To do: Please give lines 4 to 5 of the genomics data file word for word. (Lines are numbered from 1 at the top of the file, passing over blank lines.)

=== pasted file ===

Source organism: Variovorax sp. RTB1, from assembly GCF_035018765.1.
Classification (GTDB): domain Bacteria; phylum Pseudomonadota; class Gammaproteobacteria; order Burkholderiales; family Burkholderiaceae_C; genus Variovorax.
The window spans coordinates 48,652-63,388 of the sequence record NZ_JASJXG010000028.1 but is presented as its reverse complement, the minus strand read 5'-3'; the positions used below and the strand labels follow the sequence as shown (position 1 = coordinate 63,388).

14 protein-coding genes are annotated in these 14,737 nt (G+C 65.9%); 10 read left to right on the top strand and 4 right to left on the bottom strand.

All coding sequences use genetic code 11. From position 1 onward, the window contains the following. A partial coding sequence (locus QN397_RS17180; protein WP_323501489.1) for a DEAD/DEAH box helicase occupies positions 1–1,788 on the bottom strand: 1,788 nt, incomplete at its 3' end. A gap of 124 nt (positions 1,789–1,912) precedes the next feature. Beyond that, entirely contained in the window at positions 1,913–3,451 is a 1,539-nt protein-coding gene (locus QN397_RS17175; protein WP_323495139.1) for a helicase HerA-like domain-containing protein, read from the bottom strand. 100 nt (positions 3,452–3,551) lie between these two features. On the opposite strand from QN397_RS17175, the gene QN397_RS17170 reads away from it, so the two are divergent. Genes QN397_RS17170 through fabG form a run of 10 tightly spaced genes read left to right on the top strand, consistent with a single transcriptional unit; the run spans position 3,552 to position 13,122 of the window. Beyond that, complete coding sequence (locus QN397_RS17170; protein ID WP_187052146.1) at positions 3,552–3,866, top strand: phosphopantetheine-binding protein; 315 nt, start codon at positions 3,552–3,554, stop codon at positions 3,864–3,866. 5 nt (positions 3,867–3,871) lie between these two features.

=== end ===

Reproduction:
14 protein-coding genes are annotated in these 14,737 nt (G+C 65.9%); 10 read left to right on the top strand and 4 right to left on the bottom strand.

All coding sequences use genetic code 11. From position 1 onward, the window contains the following. A partial coding sequence (locus QN397_RS17180; protein WP_323501489.1) for a DEAD/DEAH box helicase occupies positions 1–1,788 on the bottom strand: 1,788 nt, incomplete at its 3' end. A gap of 124 nt (positions 1,789–1,912) precedes the next feature. Beyond that, entirely contained in the window at positions 1,913–3,451 is a 1,539-nt protein-coding gene (locus QN397_RS17175; protein WP_323495139.1) for a helicase HerA-like domain-containing protein, read from the bottom strand. 100 nt (positions 3,452–3,551) lie between these two features. On the opposite strand from QN397_RS17175, the gene QN397_RS17170 reads away from it, so the two are divergent. Genes QN397_RS17170 through fabG form a run of 10 tightly spaced genes read left to right on the top strand, consistent with a single transcriptional unit; the run spans position 3,552 to position 13,122 of the window. Beyond that, complete coding sequence (locus QN397_RS17170; protein ID WP_187052146.1) at positions 3,552–3,866, top strand: phosphopantetheine-binding protein; 315 nt, start codon at positions 3,552–3,554, stop codon at positions 3,864–3,866. 5 nt (positions 3,867–3,871) lie between these two features.